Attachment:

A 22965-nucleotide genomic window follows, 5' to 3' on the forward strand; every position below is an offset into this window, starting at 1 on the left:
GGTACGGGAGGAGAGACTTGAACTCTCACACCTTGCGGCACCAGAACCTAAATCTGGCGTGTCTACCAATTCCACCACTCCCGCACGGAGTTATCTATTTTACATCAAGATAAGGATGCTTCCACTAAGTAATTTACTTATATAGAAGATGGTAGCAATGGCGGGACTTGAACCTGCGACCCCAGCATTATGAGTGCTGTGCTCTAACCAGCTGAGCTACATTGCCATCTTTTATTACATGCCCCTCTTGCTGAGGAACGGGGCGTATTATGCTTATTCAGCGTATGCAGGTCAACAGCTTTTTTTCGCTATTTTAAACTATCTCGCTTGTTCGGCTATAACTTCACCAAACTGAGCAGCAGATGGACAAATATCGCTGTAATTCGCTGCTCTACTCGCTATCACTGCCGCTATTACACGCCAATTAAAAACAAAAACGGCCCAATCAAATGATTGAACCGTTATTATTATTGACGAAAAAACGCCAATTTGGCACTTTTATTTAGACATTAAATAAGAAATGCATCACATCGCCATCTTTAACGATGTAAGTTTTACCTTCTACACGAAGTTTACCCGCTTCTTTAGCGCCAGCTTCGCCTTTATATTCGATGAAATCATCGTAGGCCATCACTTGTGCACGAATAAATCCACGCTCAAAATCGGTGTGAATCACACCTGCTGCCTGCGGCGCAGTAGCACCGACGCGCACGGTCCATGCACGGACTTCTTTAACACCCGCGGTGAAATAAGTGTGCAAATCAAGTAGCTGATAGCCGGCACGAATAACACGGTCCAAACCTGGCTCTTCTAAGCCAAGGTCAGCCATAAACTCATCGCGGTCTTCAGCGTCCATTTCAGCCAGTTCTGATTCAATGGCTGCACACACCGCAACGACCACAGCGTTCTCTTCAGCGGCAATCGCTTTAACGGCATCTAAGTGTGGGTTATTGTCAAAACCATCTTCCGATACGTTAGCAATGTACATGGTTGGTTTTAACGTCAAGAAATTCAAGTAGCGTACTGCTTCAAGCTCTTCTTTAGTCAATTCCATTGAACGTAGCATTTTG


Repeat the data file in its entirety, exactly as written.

A 22965-nucleotide genomic window follows, 5' to 3' on the forward strand; every position below is an offset into this window, starting at 1 on the left:
GGTACGGGAGGAGAGACTTGAACTCTCACACCTTGCGGCACCAGAACCTAAATCTGGCGTGTCTACCAATTCCACCACTCCCGCACGGAGTTATCTATTTTACATCAAGATAAGGATGCTTCCACTAAGTAATTTACTTATATAGAAGATGGTAGCAATGGCGGGACTTGAACCTGCGACCCCAGCATTATGAGTGCTGTGCTCTAACCAGCTGAGCTACATTGCCATCTTTTATTACATGCCCCTCTTGCTGAGGAACGGGGCGTATTATGCTTATTCAGCGTATGCAGGTCAACAGCTTTTTTTCGCTATTTTAAACTATCTCGCTTGTTCGGCTATAACTTCACCAAACTGAGCAGCAGATGGACAAATATCGCTGTAATTCGCTGCTCTACTCGCTATCACTGCCGCTATTACACGCCAATTAAAAACAAAAACGGCCCAATCAAATGATTGAACCGTTATTATTATTGACGAAAAAACGCCAATTTGGCACTTTTATTTAGACATTAAATAAGAAATGCATCACATCGCCATCTTTAACGATGTAAGTTTTACCTTCTACACGAAGTTTACCCGCTTCTTTAGCGCCAGCTTCGCCTTTATATTCGATGAAATCATCGTAGGCCATCACTTGTGCACGAATAAATCCACGCTCAAAATCGGTGTGAATCACACCTGCTGCCTGCGGCGCAGTAGCACCGACGCGCACGGTCCATGCACGGACTTCTTTAACACCCGCGGTGAAATAAGTGTGCAAATCAAGTAGCTGATAGCCGGCACGAATAACACGGTCCAAACCTGGCTCTTCTAAGCCAAGGTCAGCCATAAACTCATCGCGGTCTTCAGCGTCCATTTCAGCCAGTTCTGATTCAATGGCTGCACACACCGCAACGACCACAGCGTTCTCTTCAGCGGCAATCGCTTTAACGGCATCTAAGTGTGGGTTATTGTCAAAACCATCTTCCGATACGTTAGCAATGTACATGGTTGGTTTTAACGTCAAGAAATTCAAGTAGCGTACTGCTTCAAGCTCTTCTTTAGTCAATTCCATTGAACGTAGCATTTTG